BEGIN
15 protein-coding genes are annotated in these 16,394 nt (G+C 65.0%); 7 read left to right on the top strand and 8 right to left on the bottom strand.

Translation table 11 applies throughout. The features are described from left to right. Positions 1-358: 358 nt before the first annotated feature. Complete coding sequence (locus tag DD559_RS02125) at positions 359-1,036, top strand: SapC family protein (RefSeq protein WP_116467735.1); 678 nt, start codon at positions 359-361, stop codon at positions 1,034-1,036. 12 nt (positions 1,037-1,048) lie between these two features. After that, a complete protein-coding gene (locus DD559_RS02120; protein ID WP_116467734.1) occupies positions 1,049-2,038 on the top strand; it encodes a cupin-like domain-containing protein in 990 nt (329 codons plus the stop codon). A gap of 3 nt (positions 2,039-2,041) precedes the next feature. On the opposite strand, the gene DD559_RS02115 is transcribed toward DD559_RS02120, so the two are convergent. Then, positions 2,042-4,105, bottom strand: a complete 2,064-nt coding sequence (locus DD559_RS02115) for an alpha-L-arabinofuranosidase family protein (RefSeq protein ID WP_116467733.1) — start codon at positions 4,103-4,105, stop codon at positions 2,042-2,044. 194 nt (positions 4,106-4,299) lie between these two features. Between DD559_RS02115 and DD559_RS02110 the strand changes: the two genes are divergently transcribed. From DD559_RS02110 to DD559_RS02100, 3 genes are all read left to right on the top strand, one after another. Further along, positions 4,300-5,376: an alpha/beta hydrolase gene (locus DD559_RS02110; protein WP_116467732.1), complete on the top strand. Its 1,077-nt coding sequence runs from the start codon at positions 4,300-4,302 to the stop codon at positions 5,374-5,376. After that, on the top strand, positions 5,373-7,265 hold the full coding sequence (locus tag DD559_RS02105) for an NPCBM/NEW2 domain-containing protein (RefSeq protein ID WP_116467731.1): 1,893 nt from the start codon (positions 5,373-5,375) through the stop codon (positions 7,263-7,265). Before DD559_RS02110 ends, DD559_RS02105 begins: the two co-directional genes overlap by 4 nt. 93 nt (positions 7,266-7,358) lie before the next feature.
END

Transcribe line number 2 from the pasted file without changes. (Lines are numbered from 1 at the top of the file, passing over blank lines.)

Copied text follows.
Translation table 11 applies throughout. The features are described from left to right. Positions 1-358: 358 nt before the first annotated feature. Complete coding sequence (locus tag DD559_RS02125) at positions 359-1,036, top strand: SapC family protein (RefSeq protein WP_116467735.1); 678 nt, start codon at positions 359-361, stop codon at positions 1,034-1,036. 12 nt (positions 1,037-1,048) lie between these two features. After that, a complete protein-coding gene (locus DD559_RS02120; protein ID WP_116467734.1) occupies positions 1,049-2,038 on the top strand; it encodes a cupin-like domain-containing protein in 990 nt (329 codons plus the stop codon). A gap of 3 nt (positions 2,039-2,041) precedes the next feature. On the opposite strand, the gene DD559_RS02115 is transcribed toward DD559_RS02120, so the two are convergent. Then, positions 2,042-4,105, bottom strand: a complete 2,064-nt coding sequence (locus DD559_RS02115) for an alpha-L-arabinofuranosidase family protein (RefSeq protein ID WP_116467733.1) — start codon at positions 4,103-4,105, stop codon at positions 2,042-2,044. 194 nt (positions 4,106-4,299) lie between these two features. Between DD559_RS02115 and DD559_RS02110 the strand changes: the two genes are divergently transcribed. From DD559_RS02110 to DD559_RS02100, 3 genes are all read left to right on the top strand, one after another. Further along, positions 4,300-5,376: an alpha/beta hydrolase gene (locus DD559_RS02110; protein WP_116467732.1), complete on the top strand. Its 1,077-nt coding sequence runs from the start codon at positions 4,300-4,302 to the stop codon at positions 5,374-5,376. After that, on the top strand, positions 5,373-7,265 hold the full coding sequence (locus tag DD559_RS02105) for an NPCBM/NEW2 domain-containing protein (RefSeq protein ID WP_116467731.1): 1,893 nt from the start codon (positions 5,373-5,375) through the stop codon (positions 7,263-7,265). Before DD559_RS02110 ends, DD559_RS02105 begins: the two co-directional genes overlap by 4 nt. 93 nt (positions 7,266-7,358) lie before the next feature.